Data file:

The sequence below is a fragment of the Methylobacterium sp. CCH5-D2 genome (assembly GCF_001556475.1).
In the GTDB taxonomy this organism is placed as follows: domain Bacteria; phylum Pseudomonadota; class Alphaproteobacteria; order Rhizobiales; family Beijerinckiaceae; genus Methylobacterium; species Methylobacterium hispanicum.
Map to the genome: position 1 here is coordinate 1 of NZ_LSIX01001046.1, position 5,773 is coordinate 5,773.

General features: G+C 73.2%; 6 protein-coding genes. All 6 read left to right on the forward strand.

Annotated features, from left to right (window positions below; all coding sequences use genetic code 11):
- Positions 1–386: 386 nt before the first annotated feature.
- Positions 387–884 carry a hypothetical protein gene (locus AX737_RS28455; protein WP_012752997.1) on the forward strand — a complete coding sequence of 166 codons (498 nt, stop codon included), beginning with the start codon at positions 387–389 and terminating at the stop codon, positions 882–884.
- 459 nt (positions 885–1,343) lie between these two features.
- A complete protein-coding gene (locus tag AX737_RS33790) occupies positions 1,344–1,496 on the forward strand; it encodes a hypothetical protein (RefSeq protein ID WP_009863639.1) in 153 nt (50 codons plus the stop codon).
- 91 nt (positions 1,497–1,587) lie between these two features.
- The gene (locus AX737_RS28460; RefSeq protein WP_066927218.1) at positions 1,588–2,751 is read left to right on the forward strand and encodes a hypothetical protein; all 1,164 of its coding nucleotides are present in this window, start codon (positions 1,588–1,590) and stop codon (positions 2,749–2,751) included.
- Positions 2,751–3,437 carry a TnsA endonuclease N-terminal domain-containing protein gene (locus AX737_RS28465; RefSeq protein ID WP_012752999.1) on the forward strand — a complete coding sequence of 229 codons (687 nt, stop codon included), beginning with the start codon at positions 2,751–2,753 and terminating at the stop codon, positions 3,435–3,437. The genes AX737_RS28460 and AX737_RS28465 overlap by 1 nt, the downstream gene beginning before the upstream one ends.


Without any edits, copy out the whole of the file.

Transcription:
The sequence below is a fragment of the Methylobacterium sp. CCH5-D2 genome (assembly GCF_001556475.1).
In the GTDB taxonomy this organism is placed as follows: domain Bacteria; phylum Pseudomonadota; class Alphaproteobacteria; order Rhizobiales; family Beijerinckiaceae; genus Methylobacterium; species Methylobacterium hispanicum.
Map to the genome: position 1 here is coordinate 1 of NZ_LSIX01001046.1, position 5,773 is coordinate 5,773.

General features: G+C 73.2%; 6 protein-coding genes. All 6 read left to right on the forward strand.

Annotated features, from left to right (window positions below; all coding sequences use genetic code 11):
- Positions 1–386: 386 nt before the first annotated feature.
- Positions 387–884 carry a hypothetical protein gene (locus AX737_RS28455; protein WP_012752997.1) on the forward strand — a complete coding sequence of 166 codons (498 nt, stop codon included), beginning with the start codon at positions 387–389 and terminating at the stop codon, positions 882–884.
- 459 nt (positions 885–1,343) lie between these two features.
- A complete protein-coding gene (locus tag AX737_RS33790) occupies positions 1,344–1,496 on the forward strand; it encodes a hypothetical protein (RefSeq protein ID WP_009863639.1) in 153 nt (50 codons plus the stop codon).
- 91 nt (positions 1,497–1,587) lie between these two features.
- The gene (locus AX737_RS28460; RefSeq protein WP_066927218.1) at positions 1,588–2,751 is read left to right on the forward strand and encodes a hypothetical protein; all 1,164 of its coding nucleotides are present in this window, start codon (positions 1,588–1,590) and stop codon (positions 2,749–2,751) included.
- Positions 2,751–3,437 carry a TnsA endonuclease N-terminal domain-containing protein gene (locus AX737_RS28465; RefSeq protein ID WP_012752999.1) on the forward strand — a complete coding sequence of 229 codons (687 nt, stop codon included), beginning with the start codon at positions 2,751–2,753 and terminating at the stop codon, positions 3,435–3,437. The genes AX737_RS28460 and AX737_RS28465 overlap by 1 nt, the downstream gene beginning before the upstream one ends.